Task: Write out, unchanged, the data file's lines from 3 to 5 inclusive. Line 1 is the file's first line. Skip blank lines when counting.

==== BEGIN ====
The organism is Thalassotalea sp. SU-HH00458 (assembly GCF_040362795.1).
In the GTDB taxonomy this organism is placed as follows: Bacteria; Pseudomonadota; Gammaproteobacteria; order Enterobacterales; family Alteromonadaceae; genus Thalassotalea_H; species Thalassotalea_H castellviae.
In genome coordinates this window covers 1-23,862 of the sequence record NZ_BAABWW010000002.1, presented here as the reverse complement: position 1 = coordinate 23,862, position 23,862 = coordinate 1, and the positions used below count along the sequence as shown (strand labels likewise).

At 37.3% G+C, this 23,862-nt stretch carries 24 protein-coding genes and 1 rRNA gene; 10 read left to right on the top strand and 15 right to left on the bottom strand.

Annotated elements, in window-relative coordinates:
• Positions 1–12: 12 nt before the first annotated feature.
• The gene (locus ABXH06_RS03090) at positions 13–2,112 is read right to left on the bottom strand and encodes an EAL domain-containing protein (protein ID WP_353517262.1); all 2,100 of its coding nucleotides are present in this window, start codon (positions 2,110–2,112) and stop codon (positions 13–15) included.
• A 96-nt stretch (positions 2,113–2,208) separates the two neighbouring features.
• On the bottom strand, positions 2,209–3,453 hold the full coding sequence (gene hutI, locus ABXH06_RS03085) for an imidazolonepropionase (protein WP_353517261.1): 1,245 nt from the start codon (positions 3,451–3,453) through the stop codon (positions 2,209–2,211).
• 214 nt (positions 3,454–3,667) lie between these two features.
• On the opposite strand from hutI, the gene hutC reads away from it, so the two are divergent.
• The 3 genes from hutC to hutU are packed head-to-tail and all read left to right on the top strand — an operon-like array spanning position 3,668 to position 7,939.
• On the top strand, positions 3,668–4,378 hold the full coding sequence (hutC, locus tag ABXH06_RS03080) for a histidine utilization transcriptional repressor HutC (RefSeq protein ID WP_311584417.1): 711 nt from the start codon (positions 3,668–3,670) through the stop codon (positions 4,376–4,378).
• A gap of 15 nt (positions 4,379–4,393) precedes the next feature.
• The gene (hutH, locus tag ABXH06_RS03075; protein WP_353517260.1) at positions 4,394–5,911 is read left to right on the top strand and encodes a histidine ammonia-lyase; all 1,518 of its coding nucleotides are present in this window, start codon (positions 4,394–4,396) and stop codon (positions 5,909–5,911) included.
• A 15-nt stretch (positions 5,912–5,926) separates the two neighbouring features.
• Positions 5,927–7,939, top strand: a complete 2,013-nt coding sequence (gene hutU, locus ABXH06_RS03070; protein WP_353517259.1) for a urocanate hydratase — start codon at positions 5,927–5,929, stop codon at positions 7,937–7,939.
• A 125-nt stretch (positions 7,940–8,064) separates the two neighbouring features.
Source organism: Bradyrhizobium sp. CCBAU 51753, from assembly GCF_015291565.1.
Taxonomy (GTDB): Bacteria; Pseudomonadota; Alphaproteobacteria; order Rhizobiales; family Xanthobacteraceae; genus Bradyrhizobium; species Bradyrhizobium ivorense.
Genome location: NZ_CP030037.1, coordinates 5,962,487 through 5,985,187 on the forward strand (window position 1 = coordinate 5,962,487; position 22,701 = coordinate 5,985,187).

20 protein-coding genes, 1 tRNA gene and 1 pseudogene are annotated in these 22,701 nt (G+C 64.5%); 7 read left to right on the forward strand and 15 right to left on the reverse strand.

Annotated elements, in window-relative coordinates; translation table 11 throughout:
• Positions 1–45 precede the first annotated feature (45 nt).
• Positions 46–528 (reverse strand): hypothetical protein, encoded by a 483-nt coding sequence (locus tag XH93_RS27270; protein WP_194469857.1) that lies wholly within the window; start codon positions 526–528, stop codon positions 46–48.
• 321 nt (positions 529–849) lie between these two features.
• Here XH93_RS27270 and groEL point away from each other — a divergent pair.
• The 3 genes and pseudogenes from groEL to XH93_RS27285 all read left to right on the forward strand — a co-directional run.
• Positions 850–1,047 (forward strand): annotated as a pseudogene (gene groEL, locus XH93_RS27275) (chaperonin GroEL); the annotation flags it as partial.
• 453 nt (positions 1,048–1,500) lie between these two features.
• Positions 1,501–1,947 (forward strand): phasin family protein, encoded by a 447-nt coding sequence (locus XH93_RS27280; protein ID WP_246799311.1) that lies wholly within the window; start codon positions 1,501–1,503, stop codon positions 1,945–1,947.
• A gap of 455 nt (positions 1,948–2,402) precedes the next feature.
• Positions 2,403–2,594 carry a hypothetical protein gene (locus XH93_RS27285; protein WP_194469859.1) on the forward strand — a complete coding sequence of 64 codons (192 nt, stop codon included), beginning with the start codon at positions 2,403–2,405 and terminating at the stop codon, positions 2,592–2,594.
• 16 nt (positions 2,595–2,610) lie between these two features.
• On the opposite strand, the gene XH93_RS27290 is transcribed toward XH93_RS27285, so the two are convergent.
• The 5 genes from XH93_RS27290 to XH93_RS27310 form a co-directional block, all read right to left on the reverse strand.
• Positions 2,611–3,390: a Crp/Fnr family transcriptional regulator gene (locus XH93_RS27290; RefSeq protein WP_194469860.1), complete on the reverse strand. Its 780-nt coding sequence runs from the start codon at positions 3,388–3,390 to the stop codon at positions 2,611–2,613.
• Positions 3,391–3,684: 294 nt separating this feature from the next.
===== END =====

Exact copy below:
In genome coordinates this window covers 1-23,862 of the sequence record NZ_BAABWW010000002.1, presented here as the reverse complement: position 1 = coordinate 23,862, position 23,862 = coordinate 1, and the positions used below count along the sequence as shown (strand labels likewise).

At 37.3% G+C, this 23,862-nt stretch carries 24 protein-coding genes and 1 rRNA gene; 10 read left to right on the top strand and 15 right to left on the bottom strand.

Annotated elements, in window-relative coordinates: